Objective: Asthma is a heterogeneous disease composed of multiple disease subtypes. Obesity may worsen asthma, although the mechanism is poorly understood and its effects on different subtypes are not well characterized. We sought to determine whether obesity affects eosinophilic asthma differently from non-eosinophilic asthma. Methods: Charts of 196 persistent asthmatics were reviewed. Subjects were categorized according to BMI (obese ≥ 30 kg/m2) and blood eosinophilia based on two different cutoffs (≥200 or ≥400 cells/µl): eosinophilic, non-obese (E-NO), eosinophilic, obese (E-O), non-eosinophilic, non-obese (NE-NO), and non-eosinophilic, obese (NE-O). We analyzed clinical parameters across these groups to determine associations with obesity and/or eosinophilia. Results: Obesity was highly prevalent in our population (50.5%, 99/196). The majority of asthmatics were female (75.5%), though the ratio was lower in the E-NO group (56%). The NE-NO group was associated with lowest asthma severity, lower atopy, and less medication use. Regardless of eosinophilia, obesity was associated with higher inhaled corticosteroid doses and lower FVC% predicted than their non-obese counterparts. Obesity was associated with reduced FEV1% only in the non-eosinophilic group. Eosinophilia was also associated with reduced FEV1% in the non-obese subjects, but FEV1% was not further reduced in the E-O group compared to the E-NO and NE-O groups. Similar findings were observed regardless of whether the blood eosinophil cutoff was 200 or 400 cells/ µl. Conclusion: Multiple clinical features of asthma are adversely affected by obesity, which may affect eosinophilic and non-eosinophilic subtypes differently.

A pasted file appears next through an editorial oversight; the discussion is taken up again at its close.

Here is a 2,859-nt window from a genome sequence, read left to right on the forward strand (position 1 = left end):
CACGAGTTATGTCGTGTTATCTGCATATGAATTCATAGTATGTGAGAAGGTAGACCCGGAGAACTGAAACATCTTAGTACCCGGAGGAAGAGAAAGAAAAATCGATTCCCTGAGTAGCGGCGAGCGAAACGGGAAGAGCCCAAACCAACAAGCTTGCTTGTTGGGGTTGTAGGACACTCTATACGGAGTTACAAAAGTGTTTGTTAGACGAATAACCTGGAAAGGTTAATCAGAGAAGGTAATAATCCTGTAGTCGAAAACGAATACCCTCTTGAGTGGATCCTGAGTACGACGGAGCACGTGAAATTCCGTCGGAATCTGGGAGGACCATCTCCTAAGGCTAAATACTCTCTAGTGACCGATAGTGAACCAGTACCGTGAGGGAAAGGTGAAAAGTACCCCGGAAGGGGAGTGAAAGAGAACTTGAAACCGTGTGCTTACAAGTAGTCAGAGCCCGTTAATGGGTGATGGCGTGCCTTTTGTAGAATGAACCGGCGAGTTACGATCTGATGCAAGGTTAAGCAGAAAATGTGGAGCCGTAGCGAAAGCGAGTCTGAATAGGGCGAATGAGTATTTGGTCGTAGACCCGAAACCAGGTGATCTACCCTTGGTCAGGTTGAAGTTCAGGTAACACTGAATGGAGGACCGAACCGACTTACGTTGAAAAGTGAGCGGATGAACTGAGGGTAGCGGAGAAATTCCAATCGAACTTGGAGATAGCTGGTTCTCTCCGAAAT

All Science Journal Classification (ASJC) codes
- Pediatrics, Perinatology, and Child Health
- Immunology and Allergy
- Pulmonary and Respiratory Medicine